Nature Conservancy of Canada announces its largest protected area in Ontario
Toronto, ON (August 19, 2019) – The Nature Conservancy of Canada (NCC) announces the protection of 10,730 hectares (26,514 acres) on Cockburn Island, located in northern Lake Huron.
The non-profit, private land conservation organization has conserved over 60 per cent of the Great Lakes’ seventh largest island, and an incredible 48 kilometres of undeveloped shoreline.
Containing one of the largest protected, intact hardwood forest ecosystems in southern Ontario, Cockburn Island (17,139 hectares, 42,350 acres) is located between Manitoulin Island to the east and Drummond Island (Michigan) to the west.
A binational study led by NCC and U.S.-based The Nature Conservancy ranked Cockburn Island eighth out of 32,000 islands in the Great Lakes for its conservation importance. The island contains vast forests, wetlands and inland lakes, providing habitat for many globally significant plants and animals.
As a vital breeding area and stopover site for migratory songbirds and waterfowl, the island is visited by the chestnut-sided warbler, wood thrush and the Canada warbler, designated as a threatened species under Canada’s Species at Risk Act. Cockburn Island is home to wide-ranging mammals, including American black bear, white-tailed deer, gray wolf and coyote. The rivers and creeks support both resident and migratory fish, while economically important species, including lake trout and whitefish, spawn on shoals along the coast.
This conservation project was supported by funding from the Government of Canada, through the Natural Areas Conservation Program and the Canada Nature Fund. The project also received funding from generous individuals, foundations and corporations, including the J.A. Woollam Foundation, MapleCross Fund, Rogers Foundation and TD Bank Group, through the TD Forests program.
“This project is a massive undertaking and wouldn’t be possible without the support of our partners and donors. It’s an extraordinary opportunity to make substantive and tangible progress toward protecting an exceptionally large, pristine area of forest and Great Lakes shoreline in the Manitoulin Islands Archipelago.” Mike Hendren, NCC’s Ontario regional vice-president.
“Most of the projects I’ve worked on around Lake Michigan are small. So I look at Cockburn Island, and – my gosh – the chance to save huge areas of land close to humanity and close to water, that’s just unheard of. This [project] represents a marvelous opportunity in our time, to do something really big.” Dr. J.A. Woollam.
“Having lived in proximity of the Great Lakes for many years, we have become increasingly aware of their uniqueness and splendour, as well as their fragility. We are thrilled to be working in partnership with the Nature Conservancy of Canada, the Government of Canada and other donors towards the acquisition of the MapleCross Tract, 1457 acres of environmentally sensitive land on Cockburn Island in Lake Huron. Together, we are committed to restoring and preserving the integrity of our land for our community and for all Canadians.” Dr. Jan Oudenes and Dr. Isobel Ralston, MapleCross Fund; “Investing in Canada – Investing in Nature”.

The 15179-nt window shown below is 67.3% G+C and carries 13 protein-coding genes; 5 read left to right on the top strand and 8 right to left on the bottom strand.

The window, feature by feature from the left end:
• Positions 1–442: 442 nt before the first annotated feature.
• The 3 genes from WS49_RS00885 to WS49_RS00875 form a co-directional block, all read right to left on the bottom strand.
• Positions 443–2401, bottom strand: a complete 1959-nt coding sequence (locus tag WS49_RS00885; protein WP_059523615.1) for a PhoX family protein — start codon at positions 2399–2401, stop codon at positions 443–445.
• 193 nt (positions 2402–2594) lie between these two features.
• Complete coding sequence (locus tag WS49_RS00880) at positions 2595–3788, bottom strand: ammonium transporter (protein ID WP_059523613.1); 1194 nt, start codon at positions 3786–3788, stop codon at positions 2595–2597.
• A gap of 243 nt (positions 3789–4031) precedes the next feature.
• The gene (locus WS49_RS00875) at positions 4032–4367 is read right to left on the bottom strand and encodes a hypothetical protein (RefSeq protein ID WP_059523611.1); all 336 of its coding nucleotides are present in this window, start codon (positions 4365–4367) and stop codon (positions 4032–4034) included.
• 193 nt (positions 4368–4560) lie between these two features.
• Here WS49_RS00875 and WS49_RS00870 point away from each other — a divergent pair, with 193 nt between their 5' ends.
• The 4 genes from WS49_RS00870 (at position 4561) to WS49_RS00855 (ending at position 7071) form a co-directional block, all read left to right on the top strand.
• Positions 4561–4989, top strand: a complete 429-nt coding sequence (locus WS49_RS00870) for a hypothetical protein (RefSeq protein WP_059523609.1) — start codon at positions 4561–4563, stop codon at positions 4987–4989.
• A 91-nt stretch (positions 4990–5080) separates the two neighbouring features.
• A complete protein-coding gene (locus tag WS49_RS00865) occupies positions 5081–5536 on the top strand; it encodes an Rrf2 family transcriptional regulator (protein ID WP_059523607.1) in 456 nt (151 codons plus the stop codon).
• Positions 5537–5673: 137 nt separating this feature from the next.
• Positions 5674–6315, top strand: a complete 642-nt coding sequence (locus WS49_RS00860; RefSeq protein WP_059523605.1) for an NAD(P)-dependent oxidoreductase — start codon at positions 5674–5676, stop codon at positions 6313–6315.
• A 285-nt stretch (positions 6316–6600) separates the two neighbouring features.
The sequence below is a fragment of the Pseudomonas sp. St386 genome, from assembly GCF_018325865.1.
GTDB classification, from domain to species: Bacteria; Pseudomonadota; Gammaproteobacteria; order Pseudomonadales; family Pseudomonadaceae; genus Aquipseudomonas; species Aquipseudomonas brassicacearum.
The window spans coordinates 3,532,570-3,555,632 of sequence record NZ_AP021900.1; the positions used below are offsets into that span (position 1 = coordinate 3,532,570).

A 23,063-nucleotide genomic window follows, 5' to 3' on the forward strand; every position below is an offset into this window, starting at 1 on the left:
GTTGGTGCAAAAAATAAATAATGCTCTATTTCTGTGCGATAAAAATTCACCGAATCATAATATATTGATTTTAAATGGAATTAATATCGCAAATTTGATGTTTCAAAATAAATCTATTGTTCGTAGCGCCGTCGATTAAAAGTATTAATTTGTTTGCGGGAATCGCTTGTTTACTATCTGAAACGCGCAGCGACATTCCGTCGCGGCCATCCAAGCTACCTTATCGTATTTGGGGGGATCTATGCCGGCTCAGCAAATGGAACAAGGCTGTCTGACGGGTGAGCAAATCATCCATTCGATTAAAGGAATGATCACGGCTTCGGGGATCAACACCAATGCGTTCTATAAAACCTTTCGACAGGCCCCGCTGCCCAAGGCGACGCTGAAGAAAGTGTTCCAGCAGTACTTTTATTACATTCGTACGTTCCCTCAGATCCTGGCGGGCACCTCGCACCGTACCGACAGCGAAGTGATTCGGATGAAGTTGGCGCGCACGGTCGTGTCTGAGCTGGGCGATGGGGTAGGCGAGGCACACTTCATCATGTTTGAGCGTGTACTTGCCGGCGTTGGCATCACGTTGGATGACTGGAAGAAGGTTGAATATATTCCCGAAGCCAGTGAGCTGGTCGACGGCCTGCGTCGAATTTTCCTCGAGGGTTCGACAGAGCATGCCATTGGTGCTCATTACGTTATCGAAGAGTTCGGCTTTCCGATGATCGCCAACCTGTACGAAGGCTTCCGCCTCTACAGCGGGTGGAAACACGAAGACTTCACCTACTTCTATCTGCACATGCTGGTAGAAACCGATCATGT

“Nature is central to Canadian identity, but recent scientific reports have shown that our biodiversity is under threat. With the help of partners like the Nature Conservancy of Canada, our government is taking action to double the amount of protected nature in Canada. By taking the initiative now to protect special places like Cockburn Island, we’re ensuring our kids and grandkids can connect to nature and experience its wonder.”
Catherine McKenna-Minister of Environment and Climate Change Canada
The Nature Conservancy of Canada is the nation’s leading not-for-profit, private land conservation organization, working to protect our most important natural areas and the species they sustain. Since 1962, NCC and its partners have helped to protect more than 82,000 hectares (200,000 acres) in Ontario. To learn more, visit natureconservancy,ca.
Quick Start is part of the Canada Nature Fund and Canada’s Nature Legacy, the single largest investment in nature conservation by a Canadian government. Quick Start funding supports projects building on the momentum of the Pathway to Target 1, an international commitment to conserve biodiversity. Funds were directed to provinces, territories, Indigenous governments and non-profit organizations to advance nearly-ready Indigenous Protected and Conserved Areas (IPCA) and other protected and conserved areas.
The Government of Canada’s Natural Areas Conservation Program (NACP) was established to accelerate the pace of land conservation across southern Canada. Federal funds invested in the public-private partnership program were matched by contributions raised by NCC and its partners. Habitat conserved under the NACP will enhance natural corridors and other protected areas.
The NACP concluded March 31, 2019. It has been replaced by Canada’s Natural Heritage Conservation Program (NHCP), which will continue to support new protected and conserved areas by securing private lands and private interests in lands. The NHCP is funded by the Canada Nature Fund.
Video and images: https://adobe.ly/2N8Eszy